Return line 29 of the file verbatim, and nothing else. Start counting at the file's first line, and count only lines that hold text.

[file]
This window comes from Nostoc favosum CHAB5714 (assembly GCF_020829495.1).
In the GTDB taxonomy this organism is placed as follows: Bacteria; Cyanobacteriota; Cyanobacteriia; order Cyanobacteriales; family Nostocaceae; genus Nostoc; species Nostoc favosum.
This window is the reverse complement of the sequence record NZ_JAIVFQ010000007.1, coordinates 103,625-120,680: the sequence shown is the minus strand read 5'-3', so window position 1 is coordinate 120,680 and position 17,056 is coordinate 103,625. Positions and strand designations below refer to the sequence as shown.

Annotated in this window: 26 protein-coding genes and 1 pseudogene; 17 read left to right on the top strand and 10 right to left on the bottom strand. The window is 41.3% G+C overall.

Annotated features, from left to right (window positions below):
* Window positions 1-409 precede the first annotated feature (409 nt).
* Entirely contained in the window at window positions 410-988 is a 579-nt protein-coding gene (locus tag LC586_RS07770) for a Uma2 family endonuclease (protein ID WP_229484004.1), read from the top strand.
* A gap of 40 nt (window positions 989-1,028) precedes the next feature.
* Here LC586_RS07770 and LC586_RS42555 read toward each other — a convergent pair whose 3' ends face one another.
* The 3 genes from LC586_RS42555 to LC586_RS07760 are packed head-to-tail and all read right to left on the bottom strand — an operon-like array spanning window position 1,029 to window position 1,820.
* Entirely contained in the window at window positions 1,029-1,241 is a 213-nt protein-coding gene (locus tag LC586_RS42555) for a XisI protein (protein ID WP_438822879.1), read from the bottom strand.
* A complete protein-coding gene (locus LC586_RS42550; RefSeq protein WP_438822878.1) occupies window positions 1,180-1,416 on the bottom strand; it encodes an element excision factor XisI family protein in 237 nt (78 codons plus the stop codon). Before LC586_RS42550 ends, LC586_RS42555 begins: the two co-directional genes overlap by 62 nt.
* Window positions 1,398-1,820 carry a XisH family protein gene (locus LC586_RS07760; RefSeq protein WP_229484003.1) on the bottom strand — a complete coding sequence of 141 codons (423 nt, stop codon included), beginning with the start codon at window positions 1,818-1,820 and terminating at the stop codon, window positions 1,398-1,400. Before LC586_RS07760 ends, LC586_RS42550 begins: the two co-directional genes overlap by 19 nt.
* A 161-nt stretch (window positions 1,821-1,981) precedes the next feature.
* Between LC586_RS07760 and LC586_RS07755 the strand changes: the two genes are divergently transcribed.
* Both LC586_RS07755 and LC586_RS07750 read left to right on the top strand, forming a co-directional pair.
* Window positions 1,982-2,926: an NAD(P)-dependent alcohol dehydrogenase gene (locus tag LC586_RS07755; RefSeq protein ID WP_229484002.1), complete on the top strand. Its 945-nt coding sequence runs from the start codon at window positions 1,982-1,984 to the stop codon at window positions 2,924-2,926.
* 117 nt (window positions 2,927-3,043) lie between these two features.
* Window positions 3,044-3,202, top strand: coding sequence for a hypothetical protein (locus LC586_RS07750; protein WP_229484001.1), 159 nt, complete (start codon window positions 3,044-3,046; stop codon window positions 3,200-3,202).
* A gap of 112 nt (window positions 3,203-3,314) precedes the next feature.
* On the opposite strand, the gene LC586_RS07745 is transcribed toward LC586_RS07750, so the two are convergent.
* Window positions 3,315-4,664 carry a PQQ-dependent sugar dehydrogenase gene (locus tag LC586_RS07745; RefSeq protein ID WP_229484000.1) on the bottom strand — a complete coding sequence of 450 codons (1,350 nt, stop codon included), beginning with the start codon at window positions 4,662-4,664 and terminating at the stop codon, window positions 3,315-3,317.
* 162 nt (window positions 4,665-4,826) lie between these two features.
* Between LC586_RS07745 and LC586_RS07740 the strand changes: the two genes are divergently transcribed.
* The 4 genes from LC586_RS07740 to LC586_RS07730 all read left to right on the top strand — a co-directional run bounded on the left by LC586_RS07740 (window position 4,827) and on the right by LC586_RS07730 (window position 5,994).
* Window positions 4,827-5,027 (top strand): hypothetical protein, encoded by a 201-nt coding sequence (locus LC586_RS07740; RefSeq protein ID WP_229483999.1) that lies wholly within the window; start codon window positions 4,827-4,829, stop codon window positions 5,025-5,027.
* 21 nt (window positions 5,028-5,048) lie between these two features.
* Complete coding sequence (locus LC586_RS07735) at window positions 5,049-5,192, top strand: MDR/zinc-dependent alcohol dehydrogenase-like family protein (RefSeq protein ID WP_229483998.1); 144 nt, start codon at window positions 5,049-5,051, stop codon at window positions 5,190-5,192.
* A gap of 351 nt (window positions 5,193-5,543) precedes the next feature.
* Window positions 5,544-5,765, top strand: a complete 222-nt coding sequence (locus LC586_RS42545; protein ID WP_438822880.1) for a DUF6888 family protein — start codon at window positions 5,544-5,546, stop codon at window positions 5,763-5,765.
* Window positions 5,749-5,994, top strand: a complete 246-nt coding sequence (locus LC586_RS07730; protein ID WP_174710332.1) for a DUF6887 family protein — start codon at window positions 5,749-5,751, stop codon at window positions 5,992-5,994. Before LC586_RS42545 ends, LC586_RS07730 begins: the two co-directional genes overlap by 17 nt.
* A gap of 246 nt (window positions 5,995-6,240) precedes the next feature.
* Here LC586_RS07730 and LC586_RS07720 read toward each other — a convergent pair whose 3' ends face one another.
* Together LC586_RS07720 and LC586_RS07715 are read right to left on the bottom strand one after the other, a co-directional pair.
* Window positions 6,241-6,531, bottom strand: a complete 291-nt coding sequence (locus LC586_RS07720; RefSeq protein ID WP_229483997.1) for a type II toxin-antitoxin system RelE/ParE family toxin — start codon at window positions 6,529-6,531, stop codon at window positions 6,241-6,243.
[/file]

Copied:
* A gap of 351 nt (window positions 5,193-5,543) precedes the next feature.